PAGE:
Wells Fargo settlement announced.

Wells Fargo bank will pay $1 billion in civil penalties and compensate hundreds of thousands of victims of its abusive lending practices, according to settlements announced Friday by the Consumer Financial Protection Bureau (PDF) and the Office of the Comptroller of the Currency (PDF).

The $1 billion penalty will be split evenly between the CFPB’s civil penalty fund and the Treasury Department. But how much the victims themselves get hasn’t been determined.

In a departure from how the CFPB worked under its former director, Richard Cordray, the consent order issued by the bureau doesn’t say how much Wells Fargo has to give back to consumers allegedly harmed by the bank’s activities.

Instead, Wells Fargo has to submit a compensation plan to both regulators within 30 days. Consumers will then be notified by the bank about how much money they will receive. Under the settlement, Wells Fargo neither admits nor denies wrongdoing. 

Some observers were critical of the arrangement. 

“This case is silent on how much restitution is being provided to the customers,” says Christopher Peterson, a law professor at the University of Utah and former senior counsel for enforcement policy and strategy at the CFPB under Cordray. “It says Wells Fargo can give money back to customers as they choose and CFPB can object after the fact. And my suspicion is, there won’t be objections.”

In the years in which Cordray led the CFPB, about $12 billion was returned directly to consumers by companies found to have defrauded them.

Auto and Home Lending

According to the consent orders, Wells Fargo charged thousands of auto-loan borrowers for auto insurance they didn’t need. The practice took place between October 2005 and September 2016.

The bank also unfairly failed to follow the mortgage-interest-rate-lock process that it explained to prospective customers, the orders say. Between September 2013 and February 2017, many home-loan borrowers were improperly told that they had to pay fees to extend interest-rate locks on their pending mortgages. 

More on the Consumer Protection

The bank’s auto finance practices over recent years led to an estimated 800,000 consumers pushed into auto insurance they did not need, according to a study by the consulting firm Oliver Wyman, reported by the New York Times. Wells Fargo disputed that figure, putting the number at 570,000.

An estimated 274,000 customers ended up in delinquency, and an estimated 25,000 cars were wrongfully repossessed as a result, the Wyman report said. Wells Fargo said the number wrongfully repossessed was closer to 20,000.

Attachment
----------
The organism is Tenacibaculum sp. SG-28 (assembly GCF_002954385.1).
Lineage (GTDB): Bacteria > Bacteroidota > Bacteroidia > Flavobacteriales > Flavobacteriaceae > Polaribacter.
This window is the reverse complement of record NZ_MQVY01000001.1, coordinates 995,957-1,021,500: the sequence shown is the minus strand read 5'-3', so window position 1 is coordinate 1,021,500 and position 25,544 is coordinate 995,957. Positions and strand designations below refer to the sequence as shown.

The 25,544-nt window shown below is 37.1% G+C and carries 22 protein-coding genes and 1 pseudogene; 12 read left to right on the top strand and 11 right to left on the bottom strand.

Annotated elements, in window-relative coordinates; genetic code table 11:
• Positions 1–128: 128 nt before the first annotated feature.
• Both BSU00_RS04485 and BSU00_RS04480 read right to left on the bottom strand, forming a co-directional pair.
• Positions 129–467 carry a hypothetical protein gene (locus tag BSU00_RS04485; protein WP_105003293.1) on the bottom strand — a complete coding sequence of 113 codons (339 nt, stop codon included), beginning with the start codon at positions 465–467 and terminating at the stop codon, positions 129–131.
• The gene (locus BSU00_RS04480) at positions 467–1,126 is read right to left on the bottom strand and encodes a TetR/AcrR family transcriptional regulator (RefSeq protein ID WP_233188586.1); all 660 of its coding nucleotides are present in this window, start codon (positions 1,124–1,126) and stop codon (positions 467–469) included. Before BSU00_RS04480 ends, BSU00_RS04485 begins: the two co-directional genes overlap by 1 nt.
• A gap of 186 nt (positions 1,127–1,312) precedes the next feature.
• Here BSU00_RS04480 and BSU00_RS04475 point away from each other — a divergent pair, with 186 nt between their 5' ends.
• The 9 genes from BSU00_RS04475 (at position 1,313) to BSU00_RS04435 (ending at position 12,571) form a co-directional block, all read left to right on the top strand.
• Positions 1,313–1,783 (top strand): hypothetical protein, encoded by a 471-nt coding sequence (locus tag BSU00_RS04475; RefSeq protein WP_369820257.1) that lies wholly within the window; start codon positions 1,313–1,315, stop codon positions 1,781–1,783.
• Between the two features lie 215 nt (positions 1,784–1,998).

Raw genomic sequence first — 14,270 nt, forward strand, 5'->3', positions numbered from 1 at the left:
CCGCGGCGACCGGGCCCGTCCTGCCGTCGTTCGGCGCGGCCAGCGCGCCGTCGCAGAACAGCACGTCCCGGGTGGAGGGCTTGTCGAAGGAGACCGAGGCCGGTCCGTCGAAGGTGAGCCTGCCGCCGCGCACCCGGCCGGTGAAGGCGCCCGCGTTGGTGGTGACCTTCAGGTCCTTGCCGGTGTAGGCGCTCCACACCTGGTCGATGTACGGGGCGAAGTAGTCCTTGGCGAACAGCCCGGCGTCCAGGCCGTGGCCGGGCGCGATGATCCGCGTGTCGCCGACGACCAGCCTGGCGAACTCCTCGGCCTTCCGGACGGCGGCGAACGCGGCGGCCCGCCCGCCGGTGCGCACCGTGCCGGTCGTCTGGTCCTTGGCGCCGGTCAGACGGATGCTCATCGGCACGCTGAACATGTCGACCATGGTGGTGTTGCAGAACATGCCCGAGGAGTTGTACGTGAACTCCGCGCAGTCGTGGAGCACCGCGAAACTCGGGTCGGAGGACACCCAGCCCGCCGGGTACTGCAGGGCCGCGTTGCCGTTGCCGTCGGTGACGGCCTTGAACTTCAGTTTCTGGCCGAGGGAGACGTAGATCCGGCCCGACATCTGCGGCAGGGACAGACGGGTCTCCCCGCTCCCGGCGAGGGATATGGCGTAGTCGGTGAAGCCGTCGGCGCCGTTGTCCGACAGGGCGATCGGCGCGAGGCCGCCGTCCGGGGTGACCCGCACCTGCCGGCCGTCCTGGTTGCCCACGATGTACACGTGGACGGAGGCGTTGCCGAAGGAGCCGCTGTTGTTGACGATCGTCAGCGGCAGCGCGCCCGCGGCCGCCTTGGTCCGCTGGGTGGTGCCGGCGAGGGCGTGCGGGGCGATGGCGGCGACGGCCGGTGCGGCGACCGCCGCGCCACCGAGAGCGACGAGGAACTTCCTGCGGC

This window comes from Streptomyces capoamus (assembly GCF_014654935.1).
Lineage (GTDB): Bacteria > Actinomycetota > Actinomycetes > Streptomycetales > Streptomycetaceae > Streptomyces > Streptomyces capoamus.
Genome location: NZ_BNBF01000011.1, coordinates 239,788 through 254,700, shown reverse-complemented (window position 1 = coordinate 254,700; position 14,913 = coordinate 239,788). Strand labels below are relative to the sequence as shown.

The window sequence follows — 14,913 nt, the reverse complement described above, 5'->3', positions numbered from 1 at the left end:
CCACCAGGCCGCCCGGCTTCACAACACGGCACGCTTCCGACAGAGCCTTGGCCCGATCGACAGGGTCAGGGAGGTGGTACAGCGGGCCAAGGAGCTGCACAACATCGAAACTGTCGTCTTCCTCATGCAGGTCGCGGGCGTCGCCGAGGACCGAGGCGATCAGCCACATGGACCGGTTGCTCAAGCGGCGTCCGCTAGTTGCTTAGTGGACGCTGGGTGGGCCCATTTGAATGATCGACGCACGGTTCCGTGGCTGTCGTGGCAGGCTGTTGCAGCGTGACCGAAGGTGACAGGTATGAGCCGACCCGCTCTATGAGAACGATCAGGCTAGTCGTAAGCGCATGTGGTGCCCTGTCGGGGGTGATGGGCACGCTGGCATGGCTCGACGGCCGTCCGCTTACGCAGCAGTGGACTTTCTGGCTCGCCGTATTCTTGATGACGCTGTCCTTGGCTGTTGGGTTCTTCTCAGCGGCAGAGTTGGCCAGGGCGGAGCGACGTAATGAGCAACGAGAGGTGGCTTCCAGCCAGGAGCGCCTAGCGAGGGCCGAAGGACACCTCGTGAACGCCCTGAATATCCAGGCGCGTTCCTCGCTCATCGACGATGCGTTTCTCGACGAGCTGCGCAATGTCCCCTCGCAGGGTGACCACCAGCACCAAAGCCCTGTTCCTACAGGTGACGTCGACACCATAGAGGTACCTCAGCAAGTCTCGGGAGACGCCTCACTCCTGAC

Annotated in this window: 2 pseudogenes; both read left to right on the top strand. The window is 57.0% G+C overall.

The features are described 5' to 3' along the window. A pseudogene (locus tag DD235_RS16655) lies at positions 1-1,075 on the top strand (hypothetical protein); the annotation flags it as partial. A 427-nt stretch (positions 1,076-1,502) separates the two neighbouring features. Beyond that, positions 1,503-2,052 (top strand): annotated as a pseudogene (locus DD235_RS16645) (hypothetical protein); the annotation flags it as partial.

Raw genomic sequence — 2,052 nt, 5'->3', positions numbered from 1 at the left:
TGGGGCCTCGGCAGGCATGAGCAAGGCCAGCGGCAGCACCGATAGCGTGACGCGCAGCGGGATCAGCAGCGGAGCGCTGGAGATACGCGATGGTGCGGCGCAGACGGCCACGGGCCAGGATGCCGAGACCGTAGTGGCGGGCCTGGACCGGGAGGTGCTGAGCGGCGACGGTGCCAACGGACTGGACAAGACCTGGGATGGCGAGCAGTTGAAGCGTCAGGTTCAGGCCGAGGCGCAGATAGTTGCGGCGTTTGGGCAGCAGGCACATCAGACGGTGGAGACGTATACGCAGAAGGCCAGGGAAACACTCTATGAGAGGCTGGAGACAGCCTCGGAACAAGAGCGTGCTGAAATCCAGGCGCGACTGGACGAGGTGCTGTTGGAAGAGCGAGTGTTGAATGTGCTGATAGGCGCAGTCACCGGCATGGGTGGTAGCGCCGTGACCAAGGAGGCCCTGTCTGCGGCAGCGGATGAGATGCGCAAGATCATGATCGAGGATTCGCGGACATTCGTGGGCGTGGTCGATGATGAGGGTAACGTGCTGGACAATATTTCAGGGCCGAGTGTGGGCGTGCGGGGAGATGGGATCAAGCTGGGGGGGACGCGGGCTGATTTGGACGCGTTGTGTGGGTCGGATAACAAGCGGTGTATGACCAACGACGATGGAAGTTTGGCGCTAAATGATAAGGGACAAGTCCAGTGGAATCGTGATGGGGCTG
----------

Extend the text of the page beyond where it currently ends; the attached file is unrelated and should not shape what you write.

Some Restitution Already Paid

Wells Fargo identified both issues independently and began providing restitution in late August 2017, according to Wells Fargo spokesperson Kate Pulley. 

To date, the bank has issued 235,000 checks totaling $11.7 million. The company has estimated that it will pay a total $182 million to customers, Pulley says.

Wells Fargo said an estimated $98 million in unnecessary rate-lock fees was paid by 110,000 customers, though it estimates the actual amount to be refunded could be lower. It began issuing refunds to consumers late last year. 

Plaudits and Warnings

Consumer groups hailed Friday’s announcement, the first enforcement action completed since November, when President Donald Trump appointed Mick Mulvaney the CFPB’s interim director.

Mulvaney, a longtime critic of the bureau he now heads, has announced that under his leadership the CFPB will follow through on enforcement investigations already in progress but will initiate no new ones. 

“Today’s billion-dollar fine is an important development and a fitting penalty given the severity of Wells Fargo’s fraudulent and abusive practices,” says Pamela Banks, senior policy counsel for Consumers Union, the advocacy division of Consumer Reports.

But Banks warned: “You can’t stop lawbreakers if you aren’t looking for them. The CFPB’s future ability to uncover and stop financial rip-offs is being seriously compromised by Mulvaney’s push to ease investigations of the financial industry.”

The $500 million the CFPB will collect from the settlement will go into its civil penalty fund. The fund provides direct compensation to consumers harmed by companies that go bankrupt or don’t have enough money to make these customers whole. Money that is left over goes toward consumer education.